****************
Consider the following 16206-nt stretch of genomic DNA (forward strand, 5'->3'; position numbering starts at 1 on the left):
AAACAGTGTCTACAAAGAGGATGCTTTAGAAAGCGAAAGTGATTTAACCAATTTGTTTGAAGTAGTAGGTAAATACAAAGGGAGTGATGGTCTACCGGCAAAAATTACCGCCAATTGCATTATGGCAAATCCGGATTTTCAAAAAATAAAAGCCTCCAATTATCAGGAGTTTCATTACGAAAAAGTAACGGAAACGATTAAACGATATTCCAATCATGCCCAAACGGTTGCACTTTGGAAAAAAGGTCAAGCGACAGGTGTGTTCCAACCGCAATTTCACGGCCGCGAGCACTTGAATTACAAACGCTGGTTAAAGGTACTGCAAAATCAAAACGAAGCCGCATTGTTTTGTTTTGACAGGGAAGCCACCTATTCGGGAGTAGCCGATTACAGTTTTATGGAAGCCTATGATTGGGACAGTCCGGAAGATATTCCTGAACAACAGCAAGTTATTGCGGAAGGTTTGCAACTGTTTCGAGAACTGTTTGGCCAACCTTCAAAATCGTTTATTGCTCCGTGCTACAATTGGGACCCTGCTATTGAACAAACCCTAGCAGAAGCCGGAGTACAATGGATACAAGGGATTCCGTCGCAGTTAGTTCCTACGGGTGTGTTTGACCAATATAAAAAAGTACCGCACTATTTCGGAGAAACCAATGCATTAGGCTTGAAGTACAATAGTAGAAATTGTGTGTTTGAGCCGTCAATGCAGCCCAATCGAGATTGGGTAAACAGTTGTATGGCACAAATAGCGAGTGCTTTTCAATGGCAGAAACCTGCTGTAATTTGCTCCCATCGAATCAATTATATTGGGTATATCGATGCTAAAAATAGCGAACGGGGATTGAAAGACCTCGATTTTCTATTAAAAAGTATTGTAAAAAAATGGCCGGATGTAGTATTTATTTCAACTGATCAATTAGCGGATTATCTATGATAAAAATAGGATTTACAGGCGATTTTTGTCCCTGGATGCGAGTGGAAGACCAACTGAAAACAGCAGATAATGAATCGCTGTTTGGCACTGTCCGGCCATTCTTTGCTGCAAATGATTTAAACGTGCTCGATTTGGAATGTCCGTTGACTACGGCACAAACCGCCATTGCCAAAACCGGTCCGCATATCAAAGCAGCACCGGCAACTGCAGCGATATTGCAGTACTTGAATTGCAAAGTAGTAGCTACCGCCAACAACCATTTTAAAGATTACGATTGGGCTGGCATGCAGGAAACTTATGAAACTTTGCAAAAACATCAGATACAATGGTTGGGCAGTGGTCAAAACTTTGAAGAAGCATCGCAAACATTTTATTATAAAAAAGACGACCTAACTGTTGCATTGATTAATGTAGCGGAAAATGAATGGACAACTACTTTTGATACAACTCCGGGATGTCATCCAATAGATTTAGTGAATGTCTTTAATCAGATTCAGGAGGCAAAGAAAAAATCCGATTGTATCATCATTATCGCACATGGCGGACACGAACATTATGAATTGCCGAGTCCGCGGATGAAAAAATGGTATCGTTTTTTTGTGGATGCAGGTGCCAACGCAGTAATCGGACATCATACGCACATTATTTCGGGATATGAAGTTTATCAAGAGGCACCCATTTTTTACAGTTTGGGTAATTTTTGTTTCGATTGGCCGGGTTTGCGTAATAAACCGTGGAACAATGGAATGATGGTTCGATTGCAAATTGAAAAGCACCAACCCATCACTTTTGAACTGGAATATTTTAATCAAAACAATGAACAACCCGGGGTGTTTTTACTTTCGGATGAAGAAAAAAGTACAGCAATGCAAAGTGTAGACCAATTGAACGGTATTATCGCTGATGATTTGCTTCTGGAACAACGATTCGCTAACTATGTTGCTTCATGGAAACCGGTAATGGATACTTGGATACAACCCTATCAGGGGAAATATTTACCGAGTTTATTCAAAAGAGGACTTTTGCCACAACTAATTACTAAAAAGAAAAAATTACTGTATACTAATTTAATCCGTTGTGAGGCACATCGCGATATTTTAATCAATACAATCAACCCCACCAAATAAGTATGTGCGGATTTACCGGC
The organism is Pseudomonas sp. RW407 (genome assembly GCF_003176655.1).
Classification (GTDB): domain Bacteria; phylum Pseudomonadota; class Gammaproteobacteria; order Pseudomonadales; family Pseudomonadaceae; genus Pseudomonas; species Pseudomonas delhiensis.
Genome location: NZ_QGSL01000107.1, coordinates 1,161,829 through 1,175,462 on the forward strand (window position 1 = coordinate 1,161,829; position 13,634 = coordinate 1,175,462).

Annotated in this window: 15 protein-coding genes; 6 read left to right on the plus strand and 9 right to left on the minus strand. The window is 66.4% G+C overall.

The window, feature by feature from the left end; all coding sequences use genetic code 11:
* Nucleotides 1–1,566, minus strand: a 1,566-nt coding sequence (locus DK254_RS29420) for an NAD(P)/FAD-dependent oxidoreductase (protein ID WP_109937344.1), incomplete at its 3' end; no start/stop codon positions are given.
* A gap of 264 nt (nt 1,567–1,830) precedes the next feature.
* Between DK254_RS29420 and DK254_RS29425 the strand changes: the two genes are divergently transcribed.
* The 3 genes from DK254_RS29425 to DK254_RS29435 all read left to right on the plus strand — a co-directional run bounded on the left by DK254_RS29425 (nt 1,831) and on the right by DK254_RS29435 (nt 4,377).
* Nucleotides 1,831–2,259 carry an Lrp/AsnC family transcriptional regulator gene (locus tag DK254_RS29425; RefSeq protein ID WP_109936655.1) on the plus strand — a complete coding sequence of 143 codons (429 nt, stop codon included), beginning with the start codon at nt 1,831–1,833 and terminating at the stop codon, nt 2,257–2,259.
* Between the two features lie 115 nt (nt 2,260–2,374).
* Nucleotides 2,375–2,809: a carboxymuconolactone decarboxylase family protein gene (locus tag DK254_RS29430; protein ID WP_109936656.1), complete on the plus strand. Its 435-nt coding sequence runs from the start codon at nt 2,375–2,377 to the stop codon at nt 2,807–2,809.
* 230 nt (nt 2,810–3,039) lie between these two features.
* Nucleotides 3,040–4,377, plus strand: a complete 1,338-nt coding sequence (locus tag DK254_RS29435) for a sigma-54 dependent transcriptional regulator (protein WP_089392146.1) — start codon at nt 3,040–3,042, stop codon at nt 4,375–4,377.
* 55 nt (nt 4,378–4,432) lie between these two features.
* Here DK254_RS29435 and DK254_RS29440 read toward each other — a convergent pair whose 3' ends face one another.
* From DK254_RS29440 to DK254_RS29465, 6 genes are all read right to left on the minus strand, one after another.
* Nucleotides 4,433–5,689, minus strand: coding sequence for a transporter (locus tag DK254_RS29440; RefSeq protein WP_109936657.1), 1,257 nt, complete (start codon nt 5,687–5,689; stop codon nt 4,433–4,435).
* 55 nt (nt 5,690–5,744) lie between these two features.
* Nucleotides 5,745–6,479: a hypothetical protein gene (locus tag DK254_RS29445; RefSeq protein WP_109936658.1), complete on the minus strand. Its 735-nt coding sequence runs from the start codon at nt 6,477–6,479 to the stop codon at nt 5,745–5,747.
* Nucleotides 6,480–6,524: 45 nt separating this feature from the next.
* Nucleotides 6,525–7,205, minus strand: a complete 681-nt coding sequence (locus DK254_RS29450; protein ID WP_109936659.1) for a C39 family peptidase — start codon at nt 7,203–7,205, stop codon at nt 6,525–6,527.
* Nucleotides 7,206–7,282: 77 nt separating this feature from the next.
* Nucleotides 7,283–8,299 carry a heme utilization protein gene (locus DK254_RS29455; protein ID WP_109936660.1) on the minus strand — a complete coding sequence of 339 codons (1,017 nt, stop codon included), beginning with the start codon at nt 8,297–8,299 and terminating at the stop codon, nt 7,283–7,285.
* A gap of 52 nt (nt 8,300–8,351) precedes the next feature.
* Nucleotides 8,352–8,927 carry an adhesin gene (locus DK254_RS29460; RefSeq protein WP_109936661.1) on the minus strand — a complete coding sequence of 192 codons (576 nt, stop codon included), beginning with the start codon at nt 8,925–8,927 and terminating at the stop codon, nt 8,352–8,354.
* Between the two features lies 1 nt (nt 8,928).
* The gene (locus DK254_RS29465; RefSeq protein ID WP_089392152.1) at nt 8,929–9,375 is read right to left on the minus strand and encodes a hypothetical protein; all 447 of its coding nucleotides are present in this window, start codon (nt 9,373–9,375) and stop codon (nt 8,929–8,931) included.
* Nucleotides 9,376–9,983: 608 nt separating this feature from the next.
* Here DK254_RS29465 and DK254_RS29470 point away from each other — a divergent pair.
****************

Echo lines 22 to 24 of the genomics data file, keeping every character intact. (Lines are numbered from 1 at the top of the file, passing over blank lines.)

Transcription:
* Nucleotides 5,745–6,479: a hypothetical protein gene (locus tag DK254_RS29445; RefSeq protein WP_109936658.1), complete on the minus strand. Its 735-nt coding sequence runs from the start codon at nt 6,477–6,479 to the stop codon at nt 5,745–5,747.
* Nucleotides 6,480–6,524: 45 nt separating this feature from the next.
* Nucleotides 6,525–7,205, minus strand: a complete 681-nt coding sequence (locus DK254_RS29450; protein ID WP_109936659.1) for a C39 family peptidase — start codon at nt 7,203–7,205, stop codon at nt 6,525–6,527.